The Underground Railroad for Kids: From Slavery to Freedom with 21 Activities (For Kids series)
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See our disclaimer. With compelling narratives and biographies of "passengers," "conductors," and "stationmasters" of the Underground Railroad, this interactive history book features such activities as learning how to navigate by the North Star and build a simple lantern. The heroic struggles of the thousands of slaves who sought freedom through the Underground Railroad are vividly portrayed in this powerful activity book, as are the abolitionists, free blacks, and former slaves who helped them along the way.
The text includes 80 compelling firsthand narratives from escaped slaves and abolitionists and 30 biographies of "passengers," "conductors," and "stationmasters," such as Harriet Tubman, William Still, and Levi and Catherine Coffin. Interactive activities that teach readers how to navigate by the North Star, write and decode a secret message, and build a simple lantern bring the period to life. A time line, reading list, glossary, and listing of web sites for further exploration complete this activity book.
The Underground Railroad for Kids is an inspiring story of brave people compelled to act in the face of injustice, risking their livelihoods, their families, and their lives in the name of freedom. Lists with This Book. This book is not yet featured on Listopia. Community Reviews. Showing Rating details.modernpsychtraining.com/cache/kids/mif-instagram-spy-application.php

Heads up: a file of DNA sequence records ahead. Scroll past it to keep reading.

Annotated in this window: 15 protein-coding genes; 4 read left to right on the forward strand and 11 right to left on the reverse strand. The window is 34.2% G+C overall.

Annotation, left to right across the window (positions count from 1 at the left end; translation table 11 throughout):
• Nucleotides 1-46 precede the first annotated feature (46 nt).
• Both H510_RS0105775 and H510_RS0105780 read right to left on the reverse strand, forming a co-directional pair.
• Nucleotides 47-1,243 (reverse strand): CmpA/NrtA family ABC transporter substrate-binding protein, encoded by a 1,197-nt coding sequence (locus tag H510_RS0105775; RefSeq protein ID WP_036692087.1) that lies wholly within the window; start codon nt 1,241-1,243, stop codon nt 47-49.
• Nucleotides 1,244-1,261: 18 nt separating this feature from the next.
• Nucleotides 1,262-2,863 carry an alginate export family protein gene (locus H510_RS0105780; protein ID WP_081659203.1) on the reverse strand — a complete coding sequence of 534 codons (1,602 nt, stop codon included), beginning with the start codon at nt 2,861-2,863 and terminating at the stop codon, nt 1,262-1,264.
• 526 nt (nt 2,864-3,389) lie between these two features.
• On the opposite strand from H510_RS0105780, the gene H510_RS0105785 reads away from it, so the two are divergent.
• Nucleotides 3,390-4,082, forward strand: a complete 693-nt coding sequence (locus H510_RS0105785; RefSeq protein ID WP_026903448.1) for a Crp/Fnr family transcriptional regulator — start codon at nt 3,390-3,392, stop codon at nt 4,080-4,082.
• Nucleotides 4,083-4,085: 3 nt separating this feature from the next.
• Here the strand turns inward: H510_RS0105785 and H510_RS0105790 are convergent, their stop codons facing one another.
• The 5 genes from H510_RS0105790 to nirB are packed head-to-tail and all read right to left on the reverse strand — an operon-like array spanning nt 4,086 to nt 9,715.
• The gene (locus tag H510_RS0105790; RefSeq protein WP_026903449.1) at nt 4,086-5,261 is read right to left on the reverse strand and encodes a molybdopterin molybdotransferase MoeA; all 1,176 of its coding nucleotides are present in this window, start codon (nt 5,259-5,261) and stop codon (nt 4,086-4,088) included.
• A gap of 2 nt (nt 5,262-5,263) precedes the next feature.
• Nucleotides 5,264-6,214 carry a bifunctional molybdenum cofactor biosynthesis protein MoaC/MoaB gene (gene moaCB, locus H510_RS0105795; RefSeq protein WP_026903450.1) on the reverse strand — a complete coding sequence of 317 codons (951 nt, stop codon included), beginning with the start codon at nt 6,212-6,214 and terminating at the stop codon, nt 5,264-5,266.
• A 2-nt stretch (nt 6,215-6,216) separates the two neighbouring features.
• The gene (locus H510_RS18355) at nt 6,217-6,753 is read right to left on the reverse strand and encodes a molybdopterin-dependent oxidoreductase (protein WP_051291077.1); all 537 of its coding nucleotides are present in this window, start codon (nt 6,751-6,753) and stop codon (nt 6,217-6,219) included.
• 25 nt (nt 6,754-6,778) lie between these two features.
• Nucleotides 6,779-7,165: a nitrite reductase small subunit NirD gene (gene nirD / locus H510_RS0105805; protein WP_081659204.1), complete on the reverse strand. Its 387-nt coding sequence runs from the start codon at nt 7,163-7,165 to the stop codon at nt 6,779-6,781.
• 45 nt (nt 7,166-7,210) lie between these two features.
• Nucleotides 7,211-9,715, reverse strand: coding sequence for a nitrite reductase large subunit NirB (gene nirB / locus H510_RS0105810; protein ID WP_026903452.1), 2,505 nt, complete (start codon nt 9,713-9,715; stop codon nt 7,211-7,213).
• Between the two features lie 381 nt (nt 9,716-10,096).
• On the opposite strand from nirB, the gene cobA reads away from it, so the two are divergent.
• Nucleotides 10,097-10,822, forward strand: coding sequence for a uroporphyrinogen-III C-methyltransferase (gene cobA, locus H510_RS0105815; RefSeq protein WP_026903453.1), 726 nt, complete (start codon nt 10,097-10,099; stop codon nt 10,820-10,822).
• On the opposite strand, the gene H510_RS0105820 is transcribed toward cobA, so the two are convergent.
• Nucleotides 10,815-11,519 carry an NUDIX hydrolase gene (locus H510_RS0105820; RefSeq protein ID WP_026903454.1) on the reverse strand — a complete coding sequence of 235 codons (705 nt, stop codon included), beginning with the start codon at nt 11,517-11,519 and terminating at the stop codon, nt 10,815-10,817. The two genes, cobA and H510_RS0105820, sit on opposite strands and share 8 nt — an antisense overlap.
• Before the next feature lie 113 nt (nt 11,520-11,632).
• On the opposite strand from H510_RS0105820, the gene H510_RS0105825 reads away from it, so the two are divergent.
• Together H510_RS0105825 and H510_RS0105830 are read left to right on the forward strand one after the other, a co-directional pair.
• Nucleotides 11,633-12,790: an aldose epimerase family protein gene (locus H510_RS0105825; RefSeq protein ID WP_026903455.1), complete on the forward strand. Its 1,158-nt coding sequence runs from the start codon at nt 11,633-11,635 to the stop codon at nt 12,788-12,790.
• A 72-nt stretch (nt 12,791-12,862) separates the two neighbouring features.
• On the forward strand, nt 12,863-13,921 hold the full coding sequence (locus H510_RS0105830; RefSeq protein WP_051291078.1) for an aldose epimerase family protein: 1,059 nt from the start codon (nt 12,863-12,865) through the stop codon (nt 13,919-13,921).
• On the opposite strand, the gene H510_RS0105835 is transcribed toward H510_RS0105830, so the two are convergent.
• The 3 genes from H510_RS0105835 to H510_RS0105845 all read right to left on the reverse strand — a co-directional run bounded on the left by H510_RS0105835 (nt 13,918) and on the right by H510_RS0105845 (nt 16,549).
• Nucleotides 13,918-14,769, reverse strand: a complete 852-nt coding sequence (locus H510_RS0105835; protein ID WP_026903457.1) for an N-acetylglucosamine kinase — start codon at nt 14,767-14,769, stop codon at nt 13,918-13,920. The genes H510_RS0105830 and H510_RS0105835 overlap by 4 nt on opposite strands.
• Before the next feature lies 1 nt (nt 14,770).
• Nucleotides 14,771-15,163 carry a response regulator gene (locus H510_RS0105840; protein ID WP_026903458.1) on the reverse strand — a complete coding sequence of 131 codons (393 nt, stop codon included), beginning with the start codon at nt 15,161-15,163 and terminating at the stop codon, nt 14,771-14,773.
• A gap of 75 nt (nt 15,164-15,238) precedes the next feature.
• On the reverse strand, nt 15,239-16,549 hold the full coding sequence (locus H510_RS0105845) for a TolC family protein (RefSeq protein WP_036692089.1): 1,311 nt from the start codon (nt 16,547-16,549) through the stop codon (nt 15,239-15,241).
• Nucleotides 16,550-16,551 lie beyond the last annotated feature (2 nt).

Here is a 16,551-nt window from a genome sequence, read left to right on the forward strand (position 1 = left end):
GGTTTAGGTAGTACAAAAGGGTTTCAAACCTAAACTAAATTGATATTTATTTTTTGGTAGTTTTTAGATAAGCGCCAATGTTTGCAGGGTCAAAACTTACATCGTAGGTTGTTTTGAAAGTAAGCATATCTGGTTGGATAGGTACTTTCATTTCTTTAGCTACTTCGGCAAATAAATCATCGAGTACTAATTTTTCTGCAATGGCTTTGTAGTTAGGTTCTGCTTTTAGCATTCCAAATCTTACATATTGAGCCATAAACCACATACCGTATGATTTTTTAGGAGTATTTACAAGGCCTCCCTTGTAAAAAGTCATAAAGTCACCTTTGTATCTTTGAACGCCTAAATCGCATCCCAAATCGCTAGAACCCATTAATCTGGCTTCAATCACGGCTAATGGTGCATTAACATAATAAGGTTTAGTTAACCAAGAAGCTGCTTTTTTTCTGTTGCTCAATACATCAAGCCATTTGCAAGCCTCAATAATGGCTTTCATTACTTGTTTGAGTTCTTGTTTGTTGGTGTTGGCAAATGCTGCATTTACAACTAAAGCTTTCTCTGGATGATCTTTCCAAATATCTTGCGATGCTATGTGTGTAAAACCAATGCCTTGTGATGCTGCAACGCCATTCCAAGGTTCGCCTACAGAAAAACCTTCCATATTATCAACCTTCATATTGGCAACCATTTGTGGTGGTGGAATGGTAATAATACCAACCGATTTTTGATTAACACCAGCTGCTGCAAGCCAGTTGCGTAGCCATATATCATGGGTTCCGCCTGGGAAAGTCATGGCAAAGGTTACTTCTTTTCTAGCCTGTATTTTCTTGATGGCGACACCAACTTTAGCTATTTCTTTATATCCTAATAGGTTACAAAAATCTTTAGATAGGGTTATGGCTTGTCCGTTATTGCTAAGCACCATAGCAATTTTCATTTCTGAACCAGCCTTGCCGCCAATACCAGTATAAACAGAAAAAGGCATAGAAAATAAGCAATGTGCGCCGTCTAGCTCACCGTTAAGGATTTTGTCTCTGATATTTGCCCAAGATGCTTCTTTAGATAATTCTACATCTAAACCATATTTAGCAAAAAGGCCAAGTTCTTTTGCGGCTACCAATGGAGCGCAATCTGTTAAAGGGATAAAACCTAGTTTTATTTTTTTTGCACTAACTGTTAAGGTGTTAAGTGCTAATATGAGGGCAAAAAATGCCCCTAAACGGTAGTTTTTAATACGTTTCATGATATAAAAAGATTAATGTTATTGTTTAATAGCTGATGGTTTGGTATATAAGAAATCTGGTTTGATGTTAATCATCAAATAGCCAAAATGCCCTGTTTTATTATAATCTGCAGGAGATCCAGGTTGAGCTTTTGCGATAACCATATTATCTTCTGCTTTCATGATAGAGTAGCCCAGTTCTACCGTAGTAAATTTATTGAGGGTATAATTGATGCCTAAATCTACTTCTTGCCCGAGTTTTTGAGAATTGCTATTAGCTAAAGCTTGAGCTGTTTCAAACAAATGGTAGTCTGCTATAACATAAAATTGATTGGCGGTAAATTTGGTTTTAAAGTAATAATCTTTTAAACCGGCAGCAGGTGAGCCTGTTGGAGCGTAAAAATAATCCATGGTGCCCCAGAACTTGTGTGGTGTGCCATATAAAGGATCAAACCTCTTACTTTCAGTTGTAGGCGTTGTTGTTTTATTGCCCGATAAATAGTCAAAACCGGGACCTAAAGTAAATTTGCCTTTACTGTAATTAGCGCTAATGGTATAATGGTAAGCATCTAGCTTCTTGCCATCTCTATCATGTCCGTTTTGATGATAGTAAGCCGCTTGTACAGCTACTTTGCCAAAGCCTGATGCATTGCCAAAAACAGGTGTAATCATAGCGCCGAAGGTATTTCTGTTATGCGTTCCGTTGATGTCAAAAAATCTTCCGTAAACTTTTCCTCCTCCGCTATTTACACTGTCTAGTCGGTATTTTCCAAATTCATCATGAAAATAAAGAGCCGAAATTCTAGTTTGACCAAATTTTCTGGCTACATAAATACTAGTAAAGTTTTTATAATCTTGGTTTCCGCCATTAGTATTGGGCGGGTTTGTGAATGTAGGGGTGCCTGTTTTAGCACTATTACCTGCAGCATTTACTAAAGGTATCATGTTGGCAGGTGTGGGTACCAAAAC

Teaching About Slavery in the Elementary Classroom | Scholastic
Sort order. Dec 15, Lindsay Johnson added it Shelves: historical-fiction. The book starts off with a timeline starting with when English colonists settled in Jamestown, Virginia; when the first 20 Africans were captured and forced to work as slaves in Jamestown; all the way up to when the Thirteenth Amendment abolishes slavery. This books gives abundant information about the Underground Railroad, the organizers of it, including Harriet Tubman among others, the routes the slaves took on the Underground Railroad, and the obstacles that they had to go through.
This is a historical fiction book because it outlines the historical events that took place in the s. Sep 18, Katherine rated it really liked it Shelves: elementary , history. Not only does a good job dealing with history, but has a smattering of hands-on activities just perfect for elementary students. I also appreciated the brief biographies in the sidebars.
The Underground Railroad for Kids: From Slavery to Freedom
Has quite a bit of information on all topics relating to the underground railroad. Aug 11, Scottie rated it liked it Shelves: children-s-literature. Used this book on a lesson on the Underground Railroad. It has a lot of different activities that could be incorporated in the classroom. Nov 16, Mariah added it Shelves: informational-non-fiction.